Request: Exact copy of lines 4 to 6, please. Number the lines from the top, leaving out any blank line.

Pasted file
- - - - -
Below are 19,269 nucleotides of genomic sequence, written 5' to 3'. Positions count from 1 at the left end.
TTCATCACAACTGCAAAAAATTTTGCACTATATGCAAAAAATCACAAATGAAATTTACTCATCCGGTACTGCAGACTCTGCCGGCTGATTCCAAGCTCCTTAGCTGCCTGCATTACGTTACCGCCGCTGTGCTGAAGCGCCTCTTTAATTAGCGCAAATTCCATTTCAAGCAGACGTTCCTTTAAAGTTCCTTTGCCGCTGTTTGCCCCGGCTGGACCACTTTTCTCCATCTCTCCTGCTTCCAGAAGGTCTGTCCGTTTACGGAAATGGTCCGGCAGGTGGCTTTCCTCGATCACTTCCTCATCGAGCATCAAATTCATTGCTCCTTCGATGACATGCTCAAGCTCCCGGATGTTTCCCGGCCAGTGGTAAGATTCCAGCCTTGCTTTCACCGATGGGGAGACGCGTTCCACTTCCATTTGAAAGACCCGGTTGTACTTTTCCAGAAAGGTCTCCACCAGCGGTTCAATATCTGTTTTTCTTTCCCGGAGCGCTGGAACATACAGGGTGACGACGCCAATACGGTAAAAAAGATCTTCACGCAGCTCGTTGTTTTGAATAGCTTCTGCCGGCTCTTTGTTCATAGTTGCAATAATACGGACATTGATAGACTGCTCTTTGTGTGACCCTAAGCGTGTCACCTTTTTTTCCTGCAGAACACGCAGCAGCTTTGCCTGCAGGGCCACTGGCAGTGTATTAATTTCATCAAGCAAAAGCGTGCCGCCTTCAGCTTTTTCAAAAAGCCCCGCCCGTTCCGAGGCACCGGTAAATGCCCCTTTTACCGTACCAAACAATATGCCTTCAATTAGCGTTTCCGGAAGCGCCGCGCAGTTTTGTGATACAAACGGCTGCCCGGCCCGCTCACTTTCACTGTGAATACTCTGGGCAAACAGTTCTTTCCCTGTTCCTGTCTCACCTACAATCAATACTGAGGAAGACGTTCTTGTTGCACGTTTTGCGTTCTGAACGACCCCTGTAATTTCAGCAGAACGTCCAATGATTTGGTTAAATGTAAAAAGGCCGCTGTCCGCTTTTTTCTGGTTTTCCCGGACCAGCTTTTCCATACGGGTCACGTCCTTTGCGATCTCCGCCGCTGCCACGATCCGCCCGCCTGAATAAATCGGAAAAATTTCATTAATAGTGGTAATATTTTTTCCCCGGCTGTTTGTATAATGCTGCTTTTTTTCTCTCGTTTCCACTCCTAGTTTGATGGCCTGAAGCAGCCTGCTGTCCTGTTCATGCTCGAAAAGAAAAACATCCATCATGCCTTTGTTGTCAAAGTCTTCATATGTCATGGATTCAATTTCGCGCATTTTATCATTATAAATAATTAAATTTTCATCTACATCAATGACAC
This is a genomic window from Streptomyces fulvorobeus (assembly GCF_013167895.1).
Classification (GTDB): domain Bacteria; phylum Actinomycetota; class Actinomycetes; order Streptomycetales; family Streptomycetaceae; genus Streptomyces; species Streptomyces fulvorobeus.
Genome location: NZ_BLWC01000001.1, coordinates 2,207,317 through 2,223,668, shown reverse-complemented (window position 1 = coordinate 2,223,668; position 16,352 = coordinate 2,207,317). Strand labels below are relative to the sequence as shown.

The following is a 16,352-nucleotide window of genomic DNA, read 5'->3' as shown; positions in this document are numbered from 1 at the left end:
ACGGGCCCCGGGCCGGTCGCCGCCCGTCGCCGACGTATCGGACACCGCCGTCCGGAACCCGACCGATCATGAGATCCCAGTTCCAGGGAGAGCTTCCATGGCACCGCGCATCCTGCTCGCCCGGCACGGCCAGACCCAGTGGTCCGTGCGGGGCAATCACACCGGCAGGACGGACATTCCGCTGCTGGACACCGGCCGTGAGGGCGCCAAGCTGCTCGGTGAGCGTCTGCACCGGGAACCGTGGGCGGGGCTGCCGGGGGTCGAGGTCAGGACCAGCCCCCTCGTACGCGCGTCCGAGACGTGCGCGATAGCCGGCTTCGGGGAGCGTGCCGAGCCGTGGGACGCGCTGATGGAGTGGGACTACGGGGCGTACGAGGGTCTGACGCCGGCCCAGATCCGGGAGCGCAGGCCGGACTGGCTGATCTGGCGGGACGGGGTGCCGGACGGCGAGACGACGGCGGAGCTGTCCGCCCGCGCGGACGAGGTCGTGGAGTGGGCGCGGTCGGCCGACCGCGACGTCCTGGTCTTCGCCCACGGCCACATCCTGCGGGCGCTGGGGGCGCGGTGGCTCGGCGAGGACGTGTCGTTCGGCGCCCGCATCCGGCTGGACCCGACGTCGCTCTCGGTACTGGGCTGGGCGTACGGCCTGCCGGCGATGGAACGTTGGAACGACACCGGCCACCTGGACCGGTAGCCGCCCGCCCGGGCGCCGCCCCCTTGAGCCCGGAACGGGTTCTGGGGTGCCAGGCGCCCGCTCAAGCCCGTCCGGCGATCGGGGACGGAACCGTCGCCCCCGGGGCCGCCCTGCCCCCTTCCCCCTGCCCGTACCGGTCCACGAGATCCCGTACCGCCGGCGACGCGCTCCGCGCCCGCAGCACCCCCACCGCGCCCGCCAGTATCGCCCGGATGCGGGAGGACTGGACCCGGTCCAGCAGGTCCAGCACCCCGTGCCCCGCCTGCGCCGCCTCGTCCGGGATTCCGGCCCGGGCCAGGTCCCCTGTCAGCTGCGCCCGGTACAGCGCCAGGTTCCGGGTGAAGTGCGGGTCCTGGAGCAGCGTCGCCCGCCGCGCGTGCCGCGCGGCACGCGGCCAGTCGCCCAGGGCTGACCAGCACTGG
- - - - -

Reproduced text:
Classification (GTDB): domain Bacteria; phylum Actinomycetota; class Actinomycetes; order Streptomycetales; family Streptomycetaceae; genus Streptomyces; species Streptomyces fulvorobeus.
Genome location: NZ_BLWC01000001.1, coordinates 2,207,317 through 2,223,668, shown reverse-complemented (window position 1 = coordinate 2,223,668; position 16,352 = coordinate 2,207,317). Strand labels below are relative to the sequence as shown.

The following is a 16,352-nucleotide window of genomic DNA, read 5'->3' as shown; positions in this document are numbered from 1 at the left end: